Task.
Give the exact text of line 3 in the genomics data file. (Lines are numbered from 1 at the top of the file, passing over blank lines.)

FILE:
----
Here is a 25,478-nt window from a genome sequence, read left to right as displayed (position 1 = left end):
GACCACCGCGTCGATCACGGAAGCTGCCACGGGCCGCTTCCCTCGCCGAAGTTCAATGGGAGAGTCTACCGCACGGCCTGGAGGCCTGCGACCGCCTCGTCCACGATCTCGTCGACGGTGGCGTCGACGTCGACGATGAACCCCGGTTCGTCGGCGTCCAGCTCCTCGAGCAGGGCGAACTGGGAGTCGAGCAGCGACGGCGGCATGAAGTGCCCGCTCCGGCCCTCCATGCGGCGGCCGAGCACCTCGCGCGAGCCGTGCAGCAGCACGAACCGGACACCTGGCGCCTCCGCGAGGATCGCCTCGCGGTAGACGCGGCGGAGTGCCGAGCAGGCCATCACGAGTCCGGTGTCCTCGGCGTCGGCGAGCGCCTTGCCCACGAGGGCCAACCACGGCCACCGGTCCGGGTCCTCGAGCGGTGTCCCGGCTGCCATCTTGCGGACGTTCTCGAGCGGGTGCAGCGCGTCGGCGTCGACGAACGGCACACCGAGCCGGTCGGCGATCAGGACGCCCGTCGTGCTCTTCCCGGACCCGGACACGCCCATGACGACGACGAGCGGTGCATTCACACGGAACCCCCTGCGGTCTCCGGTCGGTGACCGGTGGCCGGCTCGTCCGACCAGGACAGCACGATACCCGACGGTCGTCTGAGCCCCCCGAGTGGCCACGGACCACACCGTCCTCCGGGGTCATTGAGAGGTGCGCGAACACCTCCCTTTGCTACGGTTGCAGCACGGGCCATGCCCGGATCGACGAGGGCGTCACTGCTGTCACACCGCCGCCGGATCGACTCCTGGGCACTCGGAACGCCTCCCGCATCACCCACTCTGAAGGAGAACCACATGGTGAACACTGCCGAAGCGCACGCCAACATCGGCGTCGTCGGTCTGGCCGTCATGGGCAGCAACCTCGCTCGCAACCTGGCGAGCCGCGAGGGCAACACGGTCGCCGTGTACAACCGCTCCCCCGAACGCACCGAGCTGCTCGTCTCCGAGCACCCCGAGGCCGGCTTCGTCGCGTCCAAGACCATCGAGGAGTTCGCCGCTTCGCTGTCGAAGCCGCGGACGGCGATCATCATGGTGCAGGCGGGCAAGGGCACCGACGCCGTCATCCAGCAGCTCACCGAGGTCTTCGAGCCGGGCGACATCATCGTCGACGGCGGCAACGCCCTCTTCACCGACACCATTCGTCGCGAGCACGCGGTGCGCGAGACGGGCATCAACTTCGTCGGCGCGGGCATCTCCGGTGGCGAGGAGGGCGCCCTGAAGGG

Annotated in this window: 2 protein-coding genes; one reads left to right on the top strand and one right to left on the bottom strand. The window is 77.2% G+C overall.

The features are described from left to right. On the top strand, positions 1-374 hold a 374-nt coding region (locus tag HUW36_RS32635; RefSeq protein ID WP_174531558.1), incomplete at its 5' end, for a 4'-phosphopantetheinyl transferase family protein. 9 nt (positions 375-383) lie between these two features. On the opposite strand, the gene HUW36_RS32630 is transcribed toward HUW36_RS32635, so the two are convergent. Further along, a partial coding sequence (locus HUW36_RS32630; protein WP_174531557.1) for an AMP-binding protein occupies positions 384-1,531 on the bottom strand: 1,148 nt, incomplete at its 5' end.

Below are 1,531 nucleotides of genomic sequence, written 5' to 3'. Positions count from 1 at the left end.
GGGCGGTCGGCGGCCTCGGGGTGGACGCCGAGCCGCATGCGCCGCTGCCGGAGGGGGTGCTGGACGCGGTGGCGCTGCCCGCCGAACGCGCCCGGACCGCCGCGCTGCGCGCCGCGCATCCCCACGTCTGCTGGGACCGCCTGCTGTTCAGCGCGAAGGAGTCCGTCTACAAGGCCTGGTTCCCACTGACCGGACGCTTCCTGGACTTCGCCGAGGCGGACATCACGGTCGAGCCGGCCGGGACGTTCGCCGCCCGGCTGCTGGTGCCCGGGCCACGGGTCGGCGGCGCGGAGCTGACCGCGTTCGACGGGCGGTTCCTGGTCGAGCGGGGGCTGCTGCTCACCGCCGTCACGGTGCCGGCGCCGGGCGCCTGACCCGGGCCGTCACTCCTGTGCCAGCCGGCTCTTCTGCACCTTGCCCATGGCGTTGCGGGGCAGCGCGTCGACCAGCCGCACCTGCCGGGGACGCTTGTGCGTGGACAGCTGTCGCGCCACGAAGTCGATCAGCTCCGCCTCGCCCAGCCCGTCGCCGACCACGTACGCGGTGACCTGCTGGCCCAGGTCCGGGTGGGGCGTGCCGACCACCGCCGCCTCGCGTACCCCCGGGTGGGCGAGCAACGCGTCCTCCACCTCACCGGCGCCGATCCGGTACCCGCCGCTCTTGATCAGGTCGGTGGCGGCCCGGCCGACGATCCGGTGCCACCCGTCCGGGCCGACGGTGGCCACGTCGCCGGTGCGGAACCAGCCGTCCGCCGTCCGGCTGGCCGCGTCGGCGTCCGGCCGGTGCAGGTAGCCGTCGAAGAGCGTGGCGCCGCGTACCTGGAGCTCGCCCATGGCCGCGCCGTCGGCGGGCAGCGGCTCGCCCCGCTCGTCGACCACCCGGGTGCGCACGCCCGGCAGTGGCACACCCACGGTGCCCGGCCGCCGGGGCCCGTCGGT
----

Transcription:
Annotated in this window: 2 protein-coding genes; one reads left to right on the top strand and one right to left on the bottom strand. The window is 77.2% G+C overall.